CANNABIS from the Northern Rivers is among the most potent in the world, sparking fears users could be at risk of developing mental health problems and dependency.
As Australia has one of the highest per-capita rates of cannabis use worldwide, a National Drug and Alcohol Research Centre study, the first of its kind in Australia, analysed levels of THC.
THC, the main psychoactive component of the drug that gets users "stoned", is linked to mental health prob- lems and anxiety.
Researchers examined 232 samples of cannabis seized by NSW police from recreational users and in large outdoor and indoor cultivations.
Study leader Dr Wendy Swift said samples seized from users at Lismore, Byron Bay and Tweed Heads were found to have some of the highest levels of THC.
Cannabis tested also had extremely low levels of cannabidiol, which is thought to counteract some negative effects of THC.
Dr Swift said while no research had linked changes in potency to metal health, it was biologically plausible.
"These results suggest that the profile of cannabis currently used in Australia may make some users vulnerable to mental health problems," she said.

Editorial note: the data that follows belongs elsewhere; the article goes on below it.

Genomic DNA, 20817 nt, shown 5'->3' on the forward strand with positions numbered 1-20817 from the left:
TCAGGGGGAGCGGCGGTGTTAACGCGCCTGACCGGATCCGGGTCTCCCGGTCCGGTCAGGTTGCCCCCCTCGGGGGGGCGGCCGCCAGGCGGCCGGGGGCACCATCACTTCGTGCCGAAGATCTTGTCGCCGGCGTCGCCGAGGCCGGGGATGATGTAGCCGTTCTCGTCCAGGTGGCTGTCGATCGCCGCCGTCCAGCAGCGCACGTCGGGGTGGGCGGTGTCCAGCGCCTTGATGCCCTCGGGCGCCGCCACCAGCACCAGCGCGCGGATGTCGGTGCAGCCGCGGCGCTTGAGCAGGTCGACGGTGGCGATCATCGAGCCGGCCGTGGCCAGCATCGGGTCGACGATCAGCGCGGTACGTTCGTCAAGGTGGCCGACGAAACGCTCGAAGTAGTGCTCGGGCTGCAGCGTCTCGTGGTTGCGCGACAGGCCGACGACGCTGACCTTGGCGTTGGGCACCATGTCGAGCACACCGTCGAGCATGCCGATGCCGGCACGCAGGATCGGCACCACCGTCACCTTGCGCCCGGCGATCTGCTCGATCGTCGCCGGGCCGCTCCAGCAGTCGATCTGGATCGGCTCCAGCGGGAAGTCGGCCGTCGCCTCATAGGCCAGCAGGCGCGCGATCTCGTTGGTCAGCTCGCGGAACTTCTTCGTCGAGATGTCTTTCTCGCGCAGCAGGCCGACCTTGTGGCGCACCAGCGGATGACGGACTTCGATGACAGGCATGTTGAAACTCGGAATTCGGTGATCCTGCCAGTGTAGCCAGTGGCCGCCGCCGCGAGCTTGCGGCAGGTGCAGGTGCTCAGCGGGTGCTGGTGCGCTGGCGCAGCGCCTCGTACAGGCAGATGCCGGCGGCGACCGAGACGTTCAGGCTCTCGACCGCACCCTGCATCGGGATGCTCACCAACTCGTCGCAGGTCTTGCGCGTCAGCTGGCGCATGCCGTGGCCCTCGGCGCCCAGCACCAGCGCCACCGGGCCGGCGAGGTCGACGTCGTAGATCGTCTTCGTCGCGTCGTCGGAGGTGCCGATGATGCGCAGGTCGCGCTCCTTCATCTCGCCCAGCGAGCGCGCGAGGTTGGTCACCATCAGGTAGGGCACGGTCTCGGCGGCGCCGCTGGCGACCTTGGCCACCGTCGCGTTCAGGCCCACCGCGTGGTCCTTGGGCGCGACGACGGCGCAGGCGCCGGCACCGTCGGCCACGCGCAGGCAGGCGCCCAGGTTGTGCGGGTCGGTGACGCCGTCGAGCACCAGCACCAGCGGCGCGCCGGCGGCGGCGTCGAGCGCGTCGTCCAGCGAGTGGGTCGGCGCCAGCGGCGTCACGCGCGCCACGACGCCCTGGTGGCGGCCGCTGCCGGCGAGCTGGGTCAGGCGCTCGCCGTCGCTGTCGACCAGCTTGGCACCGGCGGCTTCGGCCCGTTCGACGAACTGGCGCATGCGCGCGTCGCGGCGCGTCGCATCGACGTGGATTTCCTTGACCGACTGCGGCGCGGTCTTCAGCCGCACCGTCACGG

"Cannabis becomes psychoactive once it's heated and high levels of THC can be very adversative to some people, and can induce cannabis psychosis."
Dr Swift said the average THC level found was just under 15%, the same level that cannabis is reclassified as a hard drug in the Netherlands.
She said the research also dispelled the myth that hydroponically grown cannabis was more potent, with northern NSW outdoor-grown samples containing as much THC as hydroponically grown marijuana from Sydney.
Nimbin Hemp Embassy president Michael Baulderstone wasn't surprised cannabis from the region was among the most potent.
"There are a lot of cannabis users out there now who have had time to breed specific plants, and I'm not sure if the potency is a drama, as it means you smoke less," he said.
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